Furthermore, it is at the University of Georgia that she would earn her Bachelor’s Degree in Zoology, and would also meet her long-time partner, Mark Owens.
Both would complete their Bachelor’s Degrees in Zoology at the University of Georgia, and Delia would go on to earn a Ph.D. in Animal Behavior, at the University of California, Davis.
Delia & Mark Owens Move To Africa
The two would end up getting married in 1973, and moved to Africa the following year, settling down mostly in and around the Kalahari Desert, to continue studying animals.
They would initially set up camp in Botswana.
However, they were expelled from the country in the early 1990s, before eventually moving to and settling down in Zambia for several years in the 1990s.
The Owens would be forced to leave Zambia after they were wanted for questioning involving a murder case, though no charges were being pressed against the family, and Zambian officials have stated that they do not believe Delia or Mark to be guilty of any charges.
Conservation Work In The United States
Delia has continued her zoological studies into animal behavior since she returned to the US, as well as being the Co-founder of the Owens Foundation for Wildlife Protection back in Georgie, in Stone Mountain.
Between giving lectures on animal behavior, she has also become involved with bear conservation efforts across the country.
So, what exactly is Delia Owens up to now?
Well, between writing and publishing her books, Delia has dedicated herself to the conservation of Bears in their natural habitats, as I previously mentioned.
She has since moved back to the United States and currently lives in North Carolina, after having lived in Boundary County in Idaho, close to the Canadian border.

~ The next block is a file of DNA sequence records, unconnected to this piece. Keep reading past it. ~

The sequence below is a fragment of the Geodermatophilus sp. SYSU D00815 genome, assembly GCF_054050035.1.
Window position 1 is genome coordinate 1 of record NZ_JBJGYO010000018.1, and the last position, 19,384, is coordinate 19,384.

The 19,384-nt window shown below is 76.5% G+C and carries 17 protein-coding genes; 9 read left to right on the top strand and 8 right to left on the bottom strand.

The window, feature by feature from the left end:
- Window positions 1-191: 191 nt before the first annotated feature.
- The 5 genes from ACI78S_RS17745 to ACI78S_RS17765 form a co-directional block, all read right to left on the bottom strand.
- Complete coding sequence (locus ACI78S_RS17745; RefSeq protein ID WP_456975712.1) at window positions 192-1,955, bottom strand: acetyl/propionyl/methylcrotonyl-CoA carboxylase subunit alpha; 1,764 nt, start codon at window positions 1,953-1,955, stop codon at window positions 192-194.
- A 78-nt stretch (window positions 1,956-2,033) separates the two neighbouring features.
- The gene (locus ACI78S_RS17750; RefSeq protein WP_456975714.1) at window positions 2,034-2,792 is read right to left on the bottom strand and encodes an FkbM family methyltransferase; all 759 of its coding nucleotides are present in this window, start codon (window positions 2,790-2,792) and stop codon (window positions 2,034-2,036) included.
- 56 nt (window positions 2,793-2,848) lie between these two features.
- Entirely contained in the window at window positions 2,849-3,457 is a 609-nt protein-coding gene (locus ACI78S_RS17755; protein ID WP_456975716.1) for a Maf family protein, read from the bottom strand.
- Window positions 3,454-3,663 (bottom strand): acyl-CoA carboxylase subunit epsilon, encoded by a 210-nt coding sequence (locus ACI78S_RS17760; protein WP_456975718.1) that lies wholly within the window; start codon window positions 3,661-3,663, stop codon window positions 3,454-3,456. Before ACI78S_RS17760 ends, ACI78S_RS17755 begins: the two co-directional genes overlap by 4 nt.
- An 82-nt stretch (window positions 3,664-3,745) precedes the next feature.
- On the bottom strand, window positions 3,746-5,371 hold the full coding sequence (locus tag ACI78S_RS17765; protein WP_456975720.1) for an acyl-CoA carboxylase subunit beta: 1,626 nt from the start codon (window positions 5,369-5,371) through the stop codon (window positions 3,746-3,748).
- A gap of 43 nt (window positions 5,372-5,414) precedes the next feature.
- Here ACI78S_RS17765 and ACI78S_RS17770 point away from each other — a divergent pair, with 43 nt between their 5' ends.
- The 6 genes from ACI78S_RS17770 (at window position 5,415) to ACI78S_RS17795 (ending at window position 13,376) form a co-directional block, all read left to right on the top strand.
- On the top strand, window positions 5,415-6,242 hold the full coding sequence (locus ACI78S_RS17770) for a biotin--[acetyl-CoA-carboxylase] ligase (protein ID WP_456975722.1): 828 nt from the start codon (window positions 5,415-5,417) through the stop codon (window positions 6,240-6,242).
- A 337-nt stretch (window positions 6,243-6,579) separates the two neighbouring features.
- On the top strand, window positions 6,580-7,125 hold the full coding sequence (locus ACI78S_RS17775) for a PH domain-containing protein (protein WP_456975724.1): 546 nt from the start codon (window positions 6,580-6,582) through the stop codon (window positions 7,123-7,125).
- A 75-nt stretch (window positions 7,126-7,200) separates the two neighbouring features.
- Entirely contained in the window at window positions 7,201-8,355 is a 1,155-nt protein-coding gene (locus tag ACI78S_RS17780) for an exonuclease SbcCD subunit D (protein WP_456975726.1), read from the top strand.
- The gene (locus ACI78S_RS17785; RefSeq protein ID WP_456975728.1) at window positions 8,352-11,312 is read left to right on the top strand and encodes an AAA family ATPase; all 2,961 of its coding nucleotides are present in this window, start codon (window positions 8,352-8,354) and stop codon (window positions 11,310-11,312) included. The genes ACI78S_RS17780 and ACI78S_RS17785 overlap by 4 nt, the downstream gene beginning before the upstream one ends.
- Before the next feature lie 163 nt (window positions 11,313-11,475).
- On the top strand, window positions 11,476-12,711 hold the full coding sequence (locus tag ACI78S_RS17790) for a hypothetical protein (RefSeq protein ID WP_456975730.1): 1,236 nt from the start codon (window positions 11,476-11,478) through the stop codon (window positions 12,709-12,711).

Delia has also had a number of her scientific papers and studies published in many scientific journals, such as the Journal of Mammalogy, Animal Behavior, and even the prestigious science journal Nature.
She’s also published articles in several science magazines over the years, from International Wildlife to Natural History.
So, which Delia Owens book was your favorite?
Frequently Asked Questions
How Many Books Has Delia Owens Written?
In terms of her total, Delia Owen has written 4 books over her career. However, in terms of her solo novel work, Delia has published only one, her 2018 hit Where The Crawdads Sing.
Why Was There Controversy Surrounding Where The Crawdads Sing?
People who were keeping track of Where The Crawdads Sing when it was being released may remember there is some controversy surrounding the book upon publication.
This is due to the similarities that people noted between Kya’s murder case and those of Delia’s case in Zambia that we mentioned earlier.